The Newsletter of
The Fantastic Logic of Marcel AyméKenneth H. Rogers, University of Rhode Island
Copyright 1998 Kenneth H. Rogers
Aymé (1902-1968) has long been noted as one of the more important short-story writers of modern French literature. He is noted for his humor and satire as well as for his sense of the fantastic; this latter sense has long been recognized as one of his hallmarks. Aymé is often overlooked by American readers of LF, but he is well worth a little side-trip into French fantasy, whether in English or in the original French. And most of the stories mentioned in this brief article are available in English, in the collections Across Paris and The Proverb and Other Stories.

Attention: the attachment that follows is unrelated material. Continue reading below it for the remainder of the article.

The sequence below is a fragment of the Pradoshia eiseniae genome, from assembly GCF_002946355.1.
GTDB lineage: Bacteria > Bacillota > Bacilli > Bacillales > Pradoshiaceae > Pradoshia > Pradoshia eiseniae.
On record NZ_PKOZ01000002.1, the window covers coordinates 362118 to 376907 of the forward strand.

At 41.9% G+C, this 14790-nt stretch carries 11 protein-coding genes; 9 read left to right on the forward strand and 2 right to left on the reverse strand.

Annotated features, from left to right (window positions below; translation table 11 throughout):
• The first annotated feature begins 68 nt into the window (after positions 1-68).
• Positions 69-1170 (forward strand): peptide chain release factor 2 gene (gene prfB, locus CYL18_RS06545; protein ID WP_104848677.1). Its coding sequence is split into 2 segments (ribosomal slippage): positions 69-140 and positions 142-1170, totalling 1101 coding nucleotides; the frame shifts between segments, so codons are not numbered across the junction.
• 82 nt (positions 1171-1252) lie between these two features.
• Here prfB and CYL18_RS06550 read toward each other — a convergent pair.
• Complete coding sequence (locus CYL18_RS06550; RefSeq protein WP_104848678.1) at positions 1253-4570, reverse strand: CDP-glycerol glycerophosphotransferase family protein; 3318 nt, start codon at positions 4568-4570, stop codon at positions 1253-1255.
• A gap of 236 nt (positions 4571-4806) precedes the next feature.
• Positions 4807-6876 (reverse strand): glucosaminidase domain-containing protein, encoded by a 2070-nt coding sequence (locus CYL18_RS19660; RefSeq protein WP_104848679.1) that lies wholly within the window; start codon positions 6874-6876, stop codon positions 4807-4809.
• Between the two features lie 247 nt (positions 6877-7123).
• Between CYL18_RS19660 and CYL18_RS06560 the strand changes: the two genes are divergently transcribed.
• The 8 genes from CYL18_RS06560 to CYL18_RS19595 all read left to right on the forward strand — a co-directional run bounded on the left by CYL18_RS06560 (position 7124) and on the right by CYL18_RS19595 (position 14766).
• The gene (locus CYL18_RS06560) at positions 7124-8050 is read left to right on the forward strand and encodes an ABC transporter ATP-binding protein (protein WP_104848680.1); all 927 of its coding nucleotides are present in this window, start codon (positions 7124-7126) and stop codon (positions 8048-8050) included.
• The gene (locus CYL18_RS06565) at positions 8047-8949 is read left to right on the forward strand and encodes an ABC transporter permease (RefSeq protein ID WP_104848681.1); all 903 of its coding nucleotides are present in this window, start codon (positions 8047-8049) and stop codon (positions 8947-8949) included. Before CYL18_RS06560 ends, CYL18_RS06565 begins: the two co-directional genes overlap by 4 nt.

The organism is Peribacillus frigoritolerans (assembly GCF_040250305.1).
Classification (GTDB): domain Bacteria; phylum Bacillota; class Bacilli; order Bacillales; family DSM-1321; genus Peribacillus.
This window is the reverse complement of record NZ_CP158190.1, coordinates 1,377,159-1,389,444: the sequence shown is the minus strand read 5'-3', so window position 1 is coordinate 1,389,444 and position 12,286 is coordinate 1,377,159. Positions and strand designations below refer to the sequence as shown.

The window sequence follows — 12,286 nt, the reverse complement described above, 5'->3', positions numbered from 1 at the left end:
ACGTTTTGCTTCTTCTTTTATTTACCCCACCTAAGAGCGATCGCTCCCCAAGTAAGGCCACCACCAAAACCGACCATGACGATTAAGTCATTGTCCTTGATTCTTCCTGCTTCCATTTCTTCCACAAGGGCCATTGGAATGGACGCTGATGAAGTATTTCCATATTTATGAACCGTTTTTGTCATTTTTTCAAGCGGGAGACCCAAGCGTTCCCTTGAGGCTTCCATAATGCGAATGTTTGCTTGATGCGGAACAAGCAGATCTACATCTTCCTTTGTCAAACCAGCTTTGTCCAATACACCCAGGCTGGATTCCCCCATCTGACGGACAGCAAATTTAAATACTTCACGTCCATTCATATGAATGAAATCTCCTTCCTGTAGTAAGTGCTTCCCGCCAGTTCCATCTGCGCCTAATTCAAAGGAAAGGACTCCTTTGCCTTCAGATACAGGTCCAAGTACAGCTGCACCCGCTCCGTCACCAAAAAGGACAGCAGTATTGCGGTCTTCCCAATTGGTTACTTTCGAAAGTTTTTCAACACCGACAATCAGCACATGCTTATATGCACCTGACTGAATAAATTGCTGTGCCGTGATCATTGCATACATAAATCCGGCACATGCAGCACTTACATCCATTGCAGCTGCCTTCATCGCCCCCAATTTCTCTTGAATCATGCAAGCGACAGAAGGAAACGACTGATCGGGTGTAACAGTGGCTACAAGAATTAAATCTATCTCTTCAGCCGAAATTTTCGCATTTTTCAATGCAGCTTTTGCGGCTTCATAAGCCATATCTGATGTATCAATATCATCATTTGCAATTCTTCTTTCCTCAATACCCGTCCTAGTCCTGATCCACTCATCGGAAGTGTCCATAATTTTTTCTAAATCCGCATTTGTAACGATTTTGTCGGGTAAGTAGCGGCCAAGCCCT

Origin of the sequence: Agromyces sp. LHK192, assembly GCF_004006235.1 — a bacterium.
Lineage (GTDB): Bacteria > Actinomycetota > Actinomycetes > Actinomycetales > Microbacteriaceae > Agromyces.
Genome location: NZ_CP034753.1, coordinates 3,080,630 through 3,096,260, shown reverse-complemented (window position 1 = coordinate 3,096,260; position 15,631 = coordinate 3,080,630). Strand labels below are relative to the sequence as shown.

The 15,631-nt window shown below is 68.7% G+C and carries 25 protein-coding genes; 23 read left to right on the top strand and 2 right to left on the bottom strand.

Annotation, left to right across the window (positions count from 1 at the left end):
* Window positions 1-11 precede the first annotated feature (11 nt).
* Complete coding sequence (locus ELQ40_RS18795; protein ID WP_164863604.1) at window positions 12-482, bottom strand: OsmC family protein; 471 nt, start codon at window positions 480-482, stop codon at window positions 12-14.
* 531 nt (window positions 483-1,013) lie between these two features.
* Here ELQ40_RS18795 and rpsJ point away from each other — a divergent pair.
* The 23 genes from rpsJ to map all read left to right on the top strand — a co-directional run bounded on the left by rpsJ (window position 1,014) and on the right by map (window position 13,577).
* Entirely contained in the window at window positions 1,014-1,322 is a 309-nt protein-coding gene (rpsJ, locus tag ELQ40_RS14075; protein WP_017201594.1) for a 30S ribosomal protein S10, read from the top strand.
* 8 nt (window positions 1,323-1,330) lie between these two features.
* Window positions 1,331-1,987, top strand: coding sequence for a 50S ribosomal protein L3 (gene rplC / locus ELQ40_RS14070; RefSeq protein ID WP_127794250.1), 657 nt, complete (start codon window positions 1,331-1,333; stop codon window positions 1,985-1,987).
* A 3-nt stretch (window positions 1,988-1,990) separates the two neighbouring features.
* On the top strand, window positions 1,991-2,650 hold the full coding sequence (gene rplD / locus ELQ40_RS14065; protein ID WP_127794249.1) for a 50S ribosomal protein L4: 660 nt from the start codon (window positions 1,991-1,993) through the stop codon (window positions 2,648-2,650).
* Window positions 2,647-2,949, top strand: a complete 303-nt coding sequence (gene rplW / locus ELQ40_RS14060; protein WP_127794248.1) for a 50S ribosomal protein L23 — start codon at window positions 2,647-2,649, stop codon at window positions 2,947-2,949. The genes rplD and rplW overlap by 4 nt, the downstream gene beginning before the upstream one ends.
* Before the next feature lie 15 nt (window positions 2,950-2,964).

It is almost universally the case, in the "fantastic" short stories of Marcel Aymé, that the fantastic premise appears in the first few lines of the story. E.g., in "Le temps mort" ["Dead time"], we learn from the start that the hero only exists on alternate days; in the first sentence of "Les Sabines" ["The Sabine Women"], the author describes his heroine as having the gift of ubiquitousness. However, Aymé, like any competent writer, can keep his readers guessing when he wants to: in "The Seven League Boots," the fantastic premise only operates in the last two paragraphs of an otherwise totally realistic, almost Dickensian, story. Aymé's children's stories are, not surprisingly, all based upon one or more fantastic premises. His Contes du chat perché[Stories of the Cat on a Perch], not available, to my knowledge, in English, (1934) relate the adventures of two little girls, Delphine and Marinette, on their farm, where all the animals, even those destined for the dinner table, talk and interact with the humans in the stories.